But here is where things have gotten really interesting with the FuelBand SE.
It seems that one of the common complaints before was that key fitness activities such as cycling, yoga and general training (e.g. weights, cross-trainer and so on) would pretty much be impervious to the FuelBand’s tracking magic. Why? Because the technology is based on motion and, well, your arm and body typically don’t move much in the aforementioned activities, certainly not enough to fully ‘record’ the effort you put into it.
That’s why Nike has developed an algorithm that automatically pulls in the relevant number of NikeFuel points for key activities, and then lets you indicate the intensity of the workout, which could be anything from gentle to giving it your all.
Granted, this won’t be 100% accurate, but it certainly goes some way towards tackling the problem – yoga is a very hard, physically-demanding activity, don’t you know? Even if you don’t move all that much during it.
Other activities, including everything from whisking to vacuum cleaning may also find their place in the Nike library of activities. The more people around the world who tag a certain activity, the more likely it will find itself in the repository and tagged with the appropriate NikeFuel allocation. Though for the vast majority of them, you can’t specific the intensity of your ‘workout’.
With all your sessions saved for the day, you can browse back and click on everything you did, to see which activity counted most towards your final fuel count.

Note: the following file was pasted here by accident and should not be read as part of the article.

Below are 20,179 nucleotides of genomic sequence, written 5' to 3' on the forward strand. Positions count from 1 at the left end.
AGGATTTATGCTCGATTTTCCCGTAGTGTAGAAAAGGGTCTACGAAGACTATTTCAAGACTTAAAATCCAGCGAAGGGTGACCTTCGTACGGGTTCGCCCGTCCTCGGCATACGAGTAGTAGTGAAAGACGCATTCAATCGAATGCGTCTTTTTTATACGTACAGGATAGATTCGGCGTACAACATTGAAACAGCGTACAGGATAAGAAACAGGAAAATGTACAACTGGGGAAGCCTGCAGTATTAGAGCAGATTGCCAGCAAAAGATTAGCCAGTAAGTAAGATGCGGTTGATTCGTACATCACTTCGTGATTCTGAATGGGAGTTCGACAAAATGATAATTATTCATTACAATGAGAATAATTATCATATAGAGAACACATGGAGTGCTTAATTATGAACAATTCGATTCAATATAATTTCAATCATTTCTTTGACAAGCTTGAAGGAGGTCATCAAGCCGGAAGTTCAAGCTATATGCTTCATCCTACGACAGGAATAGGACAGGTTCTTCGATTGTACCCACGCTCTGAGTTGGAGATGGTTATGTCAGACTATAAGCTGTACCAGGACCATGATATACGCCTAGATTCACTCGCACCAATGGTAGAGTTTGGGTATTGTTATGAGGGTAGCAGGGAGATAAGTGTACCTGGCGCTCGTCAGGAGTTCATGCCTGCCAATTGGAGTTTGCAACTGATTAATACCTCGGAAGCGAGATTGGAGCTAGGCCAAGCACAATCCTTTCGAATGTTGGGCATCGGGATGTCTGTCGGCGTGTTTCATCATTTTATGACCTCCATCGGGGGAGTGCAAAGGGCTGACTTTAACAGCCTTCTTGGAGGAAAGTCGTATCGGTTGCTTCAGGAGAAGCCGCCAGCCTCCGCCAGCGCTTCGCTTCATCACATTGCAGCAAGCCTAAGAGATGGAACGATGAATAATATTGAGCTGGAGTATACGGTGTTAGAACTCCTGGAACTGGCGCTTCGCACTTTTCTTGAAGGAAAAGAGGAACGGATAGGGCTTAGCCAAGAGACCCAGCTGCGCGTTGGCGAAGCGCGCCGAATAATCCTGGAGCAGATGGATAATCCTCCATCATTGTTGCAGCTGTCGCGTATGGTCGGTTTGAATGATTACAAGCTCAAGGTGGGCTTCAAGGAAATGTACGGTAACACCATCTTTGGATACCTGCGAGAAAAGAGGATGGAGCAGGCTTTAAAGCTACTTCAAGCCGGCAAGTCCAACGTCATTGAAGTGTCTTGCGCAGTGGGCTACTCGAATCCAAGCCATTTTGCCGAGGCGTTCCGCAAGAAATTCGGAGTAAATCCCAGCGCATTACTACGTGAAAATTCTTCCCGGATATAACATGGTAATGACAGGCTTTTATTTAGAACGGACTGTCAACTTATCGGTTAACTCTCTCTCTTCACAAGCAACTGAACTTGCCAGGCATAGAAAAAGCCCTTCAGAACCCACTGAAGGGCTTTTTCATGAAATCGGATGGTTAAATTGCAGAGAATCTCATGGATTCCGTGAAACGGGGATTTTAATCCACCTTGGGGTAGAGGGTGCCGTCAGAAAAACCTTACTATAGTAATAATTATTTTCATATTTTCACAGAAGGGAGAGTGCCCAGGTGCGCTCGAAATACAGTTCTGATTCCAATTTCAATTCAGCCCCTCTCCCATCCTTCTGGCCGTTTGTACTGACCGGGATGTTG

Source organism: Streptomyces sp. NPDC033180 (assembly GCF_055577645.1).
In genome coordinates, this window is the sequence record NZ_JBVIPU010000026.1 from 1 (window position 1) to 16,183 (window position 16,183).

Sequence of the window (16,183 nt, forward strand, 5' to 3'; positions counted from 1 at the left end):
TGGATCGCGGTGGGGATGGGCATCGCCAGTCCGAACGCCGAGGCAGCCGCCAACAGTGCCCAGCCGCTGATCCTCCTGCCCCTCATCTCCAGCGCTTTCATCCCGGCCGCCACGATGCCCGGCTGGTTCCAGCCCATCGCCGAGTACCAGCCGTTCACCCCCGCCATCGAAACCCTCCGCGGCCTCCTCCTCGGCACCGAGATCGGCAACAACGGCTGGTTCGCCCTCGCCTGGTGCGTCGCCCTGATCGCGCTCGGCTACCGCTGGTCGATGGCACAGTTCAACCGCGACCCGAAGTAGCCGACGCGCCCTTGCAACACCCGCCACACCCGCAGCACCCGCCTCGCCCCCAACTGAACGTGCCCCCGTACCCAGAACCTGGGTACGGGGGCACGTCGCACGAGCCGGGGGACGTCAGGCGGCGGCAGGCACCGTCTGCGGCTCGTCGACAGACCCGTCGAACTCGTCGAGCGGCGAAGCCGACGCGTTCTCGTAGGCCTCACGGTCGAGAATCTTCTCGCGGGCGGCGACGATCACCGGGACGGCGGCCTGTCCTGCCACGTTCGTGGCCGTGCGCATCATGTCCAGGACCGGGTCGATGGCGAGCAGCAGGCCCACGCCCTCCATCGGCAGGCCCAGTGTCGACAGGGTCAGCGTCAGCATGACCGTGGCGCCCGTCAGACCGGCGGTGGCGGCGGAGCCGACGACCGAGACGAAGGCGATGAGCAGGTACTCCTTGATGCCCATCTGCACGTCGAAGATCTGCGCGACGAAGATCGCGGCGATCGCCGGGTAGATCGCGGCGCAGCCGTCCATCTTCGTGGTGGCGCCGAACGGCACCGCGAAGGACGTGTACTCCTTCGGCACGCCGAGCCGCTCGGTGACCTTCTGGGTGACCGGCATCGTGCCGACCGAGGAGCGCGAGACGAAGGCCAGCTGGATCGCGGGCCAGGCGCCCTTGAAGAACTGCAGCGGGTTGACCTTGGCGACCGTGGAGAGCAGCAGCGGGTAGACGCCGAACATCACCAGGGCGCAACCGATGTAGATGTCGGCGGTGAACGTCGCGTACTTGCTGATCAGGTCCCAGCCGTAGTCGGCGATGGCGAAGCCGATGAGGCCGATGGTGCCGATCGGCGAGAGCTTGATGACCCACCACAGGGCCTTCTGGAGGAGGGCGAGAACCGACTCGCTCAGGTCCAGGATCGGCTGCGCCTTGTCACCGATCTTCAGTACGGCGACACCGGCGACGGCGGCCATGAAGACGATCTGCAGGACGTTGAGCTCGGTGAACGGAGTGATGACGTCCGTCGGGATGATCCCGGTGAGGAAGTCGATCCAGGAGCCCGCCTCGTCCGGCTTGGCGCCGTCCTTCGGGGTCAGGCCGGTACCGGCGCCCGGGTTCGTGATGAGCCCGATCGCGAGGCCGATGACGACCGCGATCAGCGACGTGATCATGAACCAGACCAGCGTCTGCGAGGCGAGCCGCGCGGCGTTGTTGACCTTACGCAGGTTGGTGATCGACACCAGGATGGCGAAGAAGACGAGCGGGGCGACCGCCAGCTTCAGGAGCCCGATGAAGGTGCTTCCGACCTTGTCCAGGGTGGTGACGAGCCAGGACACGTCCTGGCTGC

Another interesting feature rolling out with the latest FuelBand is ‘Groups’, which are like little silos created among groups of friends and acquaintances, for when you don’t want to share your activity across the wider social sphere.
You can create up to 150 different groups, and while it can be used for simply cheering on friends and sharing data, it’s actually a good way of collaborating and competing on shared activities too.
So, for example, say you and five buddies are all going for a cycle in the hills, or snowboarding or whatever. You each start your sessions at the same time, and can see in real-time who’s putting the most spade-work in. This won’t appeal to everyone, but it’s all in the name of fun and will likely be a hit with many people.
Nike’s new FuelBand now gamifies activity-tracking with awards and milestones.
You can unlock achievements not only for your NikeFuel total, but also for Sessions, Fuel Rate, streaks, and more. Achievements are tracked in a new Games section, and more are unlocked with each Milestone that’s reached – this could be one million NikeFuel points, for example.
Again, this won’t motivate everyone, but it’s a useful addition for those who love sparkly bells-and-whistles whenever they’ve hit a goal.
Win the Hour
It’s worth remembering at this juncture that Nike isn’t selling the FuelBand as just another fitness-tracker for when you’re playing tennis or running the marathon. It wants to be on your wrist all the time, tracking everything and telling you how you can improve your lifestyle.
With that in mind, ‘Win the Hour’ is its attempt to motivate you to move from your desk every hour and walk to the water-cooler, or climb off your sofa and walk to the shops. It wants to get people out of the mindset of thinking ‘I play badminton intensely twice a week, I’m fine’, into thinking ‘I need to make sure my body doesn’t remain in the same position huddled behind a computer for hours-on-end’.